November 20, 2020
The change of administration resulting from the November election will surely have big implications for the healthcare industry. Just how big remains to be seen, as Georgia’s two Senate seats and the fate of the Senate majority remain in question. With or without the Senate, the Biden administration will have a very different agenda than the previous administration with regard to the future of the ACA, pharmaceutical pricing, and many other issues at hand for the US healthcare system.
Probably the biggest change policy-watchers are looking for from the Biden administration will be plans to shore up the still strong but beleaguered ACA, including the potential addition of a public option to the state exchanges.
During the primary season, Biden‘s support for a public option was seen as a watered-down compromise for the center left in the face of the progressive push for “Medicare for all.” It will be interesting to see if a policy discussion around the public option ever occurs, and if anyone will articulate the potentially potent and radical implications of that seemingly small change. Depending on how it’s implemented, a public option could transform the entire healthcare system and achieve many of the goals of the Medicare for all crowd.
A “public option” can mean a lot of things, but let’s assume we are talking about putting one or more government-run plans on each state exchange. These new plans would be accessible to anyone that did not have insurance available through an employer or were unable to afford the plans their employer offers. Depending on the rules for how accessible these public plans would be – meaning just how many people would be eligible to purchase them – they could have a major effect on the rest of the healthcare exchange market.
The two big areas the public option plans would impact would be price and benefit structure. If the public option was widely accessible and cost significantly less than other plans, the rest of the market would have to meet that price or lose market share. Similarly, if the public option included a more generous benefit structure, private insurers would have a strong incentive to offer comparable benefits.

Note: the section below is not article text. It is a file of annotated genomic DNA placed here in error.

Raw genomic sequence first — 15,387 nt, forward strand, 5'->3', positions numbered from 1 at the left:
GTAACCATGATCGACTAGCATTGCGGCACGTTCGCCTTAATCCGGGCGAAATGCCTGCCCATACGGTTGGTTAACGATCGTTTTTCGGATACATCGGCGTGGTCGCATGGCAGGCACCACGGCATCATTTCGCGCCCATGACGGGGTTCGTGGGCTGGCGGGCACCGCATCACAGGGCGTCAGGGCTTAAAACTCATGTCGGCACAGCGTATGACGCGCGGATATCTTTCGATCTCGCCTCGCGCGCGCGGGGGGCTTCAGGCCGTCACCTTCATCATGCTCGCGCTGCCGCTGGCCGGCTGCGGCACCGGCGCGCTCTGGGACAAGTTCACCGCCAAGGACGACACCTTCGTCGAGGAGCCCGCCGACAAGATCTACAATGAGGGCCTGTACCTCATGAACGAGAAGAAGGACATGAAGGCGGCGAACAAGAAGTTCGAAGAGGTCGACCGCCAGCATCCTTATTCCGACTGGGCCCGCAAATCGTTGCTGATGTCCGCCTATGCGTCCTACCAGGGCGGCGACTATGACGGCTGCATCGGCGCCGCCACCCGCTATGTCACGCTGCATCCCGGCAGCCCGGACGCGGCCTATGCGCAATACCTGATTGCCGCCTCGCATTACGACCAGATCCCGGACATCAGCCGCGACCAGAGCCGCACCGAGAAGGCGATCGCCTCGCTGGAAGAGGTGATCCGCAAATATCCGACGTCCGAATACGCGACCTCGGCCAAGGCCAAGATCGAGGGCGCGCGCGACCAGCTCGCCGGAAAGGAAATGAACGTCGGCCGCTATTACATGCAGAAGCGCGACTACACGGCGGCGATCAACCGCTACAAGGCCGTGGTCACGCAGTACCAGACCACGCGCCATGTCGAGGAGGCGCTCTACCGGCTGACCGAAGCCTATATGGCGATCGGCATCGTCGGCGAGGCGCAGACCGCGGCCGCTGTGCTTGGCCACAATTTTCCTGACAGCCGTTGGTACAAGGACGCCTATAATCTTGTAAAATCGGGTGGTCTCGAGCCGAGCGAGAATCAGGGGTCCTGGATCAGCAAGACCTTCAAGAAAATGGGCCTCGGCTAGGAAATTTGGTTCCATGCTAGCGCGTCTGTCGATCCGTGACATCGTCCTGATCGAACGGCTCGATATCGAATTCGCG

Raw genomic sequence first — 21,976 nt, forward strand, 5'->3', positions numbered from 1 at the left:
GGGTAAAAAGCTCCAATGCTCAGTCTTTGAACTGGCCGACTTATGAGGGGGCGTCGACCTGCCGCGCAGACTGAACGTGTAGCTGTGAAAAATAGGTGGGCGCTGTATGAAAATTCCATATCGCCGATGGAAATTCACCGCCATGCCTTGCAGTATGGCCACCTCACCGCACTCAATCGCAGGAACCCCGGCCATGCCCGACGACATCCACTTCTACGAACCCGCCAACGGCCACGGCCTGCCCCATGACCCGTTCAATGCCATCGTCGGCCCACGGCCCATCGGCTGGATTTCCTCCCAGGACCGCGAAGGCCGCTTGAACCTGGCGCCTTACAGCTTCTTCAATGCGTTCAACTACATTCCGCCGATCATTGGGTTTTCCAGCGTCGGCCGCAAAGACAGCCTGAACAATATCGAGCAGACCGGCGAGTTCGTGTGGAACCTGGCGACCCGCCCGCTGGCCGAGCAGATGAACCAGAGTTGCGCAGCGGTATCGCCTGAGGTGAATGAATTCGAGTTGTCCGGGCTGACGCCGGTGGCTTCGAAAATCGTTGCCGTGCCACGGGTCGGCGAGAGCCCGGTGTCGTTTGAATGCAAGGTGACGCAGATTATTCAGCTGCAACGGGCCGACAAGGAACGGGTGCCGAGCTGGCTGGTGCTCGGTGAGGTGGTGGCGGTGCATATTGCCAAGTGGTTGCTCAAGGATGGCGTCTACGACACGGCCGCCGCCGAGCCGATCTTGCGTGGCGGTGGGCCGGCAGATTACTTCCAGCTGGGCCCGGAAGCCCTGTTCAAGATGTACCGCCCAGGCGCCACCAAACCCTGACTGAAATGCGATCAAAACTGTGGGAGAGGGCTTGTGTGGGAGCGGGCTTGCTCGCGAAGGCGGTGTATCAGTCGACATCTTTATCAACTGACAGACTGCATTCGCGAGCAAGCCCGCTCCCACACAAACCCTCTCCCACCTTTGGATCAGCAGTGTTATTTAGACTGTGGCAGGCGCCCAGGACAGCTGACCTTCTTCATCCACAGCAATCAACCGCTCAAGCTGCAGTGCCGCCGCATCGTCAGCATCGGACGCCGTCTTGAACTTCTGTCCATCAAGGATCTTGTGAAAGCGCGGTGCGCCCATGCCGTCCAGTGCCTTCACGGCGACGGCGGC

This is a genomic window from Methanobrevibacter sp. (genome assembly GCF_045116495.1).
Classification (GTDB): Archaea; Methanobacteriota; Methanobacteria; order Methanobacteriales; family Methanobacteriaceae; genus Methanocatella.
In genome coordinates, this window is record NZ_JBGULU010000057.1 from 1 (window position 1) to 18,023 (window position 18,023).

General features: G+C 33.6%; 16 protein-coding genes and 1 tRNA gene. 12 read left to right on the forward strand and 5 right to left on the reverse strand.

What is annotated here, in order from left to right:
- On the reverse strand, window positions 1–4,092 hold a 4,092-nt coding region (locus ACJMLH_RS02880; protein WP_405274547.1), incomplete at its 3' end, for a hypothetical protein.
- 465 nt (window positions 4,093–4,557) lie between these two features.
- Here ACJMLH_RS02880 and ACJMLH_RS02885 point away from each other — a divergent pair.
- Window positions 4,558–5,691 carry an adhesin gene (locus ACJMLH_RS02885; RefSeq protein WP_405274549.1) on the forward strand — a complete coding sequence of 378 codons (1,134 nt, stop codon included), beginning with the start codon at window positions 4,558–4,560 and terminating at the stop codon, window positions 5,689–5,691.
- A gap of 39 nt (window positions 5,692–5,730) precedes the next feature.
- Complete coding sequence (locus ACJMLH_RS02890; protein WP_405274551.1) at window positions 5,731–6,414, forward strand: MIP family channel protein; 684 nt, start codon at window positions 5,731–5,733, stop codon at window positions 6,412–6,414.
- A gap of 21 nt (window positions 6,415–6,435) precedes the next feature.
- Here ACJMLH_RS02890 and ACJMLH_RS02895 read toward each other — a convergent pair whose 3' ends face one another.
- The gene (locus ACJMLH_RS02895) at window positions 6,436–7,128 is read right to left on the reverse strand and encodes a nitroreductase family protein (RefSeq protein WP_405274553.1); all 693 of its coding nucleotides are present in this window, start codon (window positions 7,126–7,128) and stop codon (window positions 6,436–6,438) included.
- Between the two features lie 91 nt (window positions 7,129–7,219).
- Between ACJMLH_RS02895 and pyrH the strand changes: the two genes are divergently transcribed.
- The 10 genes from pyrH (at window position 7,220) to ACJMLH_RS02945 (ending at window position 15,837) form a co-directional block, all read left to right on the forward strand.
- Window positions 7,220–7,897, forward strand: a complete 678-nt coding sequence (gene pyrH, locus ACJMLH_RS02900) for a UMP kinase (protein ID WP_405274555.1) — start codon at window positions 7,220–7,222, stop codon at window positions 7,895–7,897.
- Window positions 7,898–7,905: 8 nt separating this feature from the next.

In this way the public option could set standards for both pricing and benefit structure.
If the public option is accessible enough to move states closer to offering basically the same plan for the same price to everyone, that starts to sound a lot like Medicare for all. In this case, though, these very similar plans would be available both directly from the government and from private payers. Less “Medicare for all” and more “Medicare Advantage for all.”
Medicare for all proponents generally advocate for the gradual elimination of the private insurance industry, claiming that Medicare Advantage-style approaches will be too expensive with the health plans adding costly overhead to the process. In my experience, industry experts are very skeptical that we could eliminate – even gradually over a decade – a $1 trillion industry that employs millions of people and constitutes the primary infrastructure for quality data analytics and fraud/waste/abuse detection and prevention for the healthcare system as a whole.
If a public option is introduced, it may well be much less impactful than the scenario described above – especially at first – and the kind of price/benefit normalization process described here could take years to play out. In the end, it could provide just the kind of “soft landing” the US healthcare system needs to finally make access to affordable care universal without destroying the insurance industry to do it.
In any case, the policy changes and debates ahead are sure to create a target-rich environment for healthcare thought leadership, and the Aria team is already engaging with our clients to identify the best topics and POVs to drive success in this new era. Be sure to follow us on Twitter, LinkedIn and Facebook to keep your finger on the pulse of the latest healthcare policies and their impact on the healthcare IT world specifically.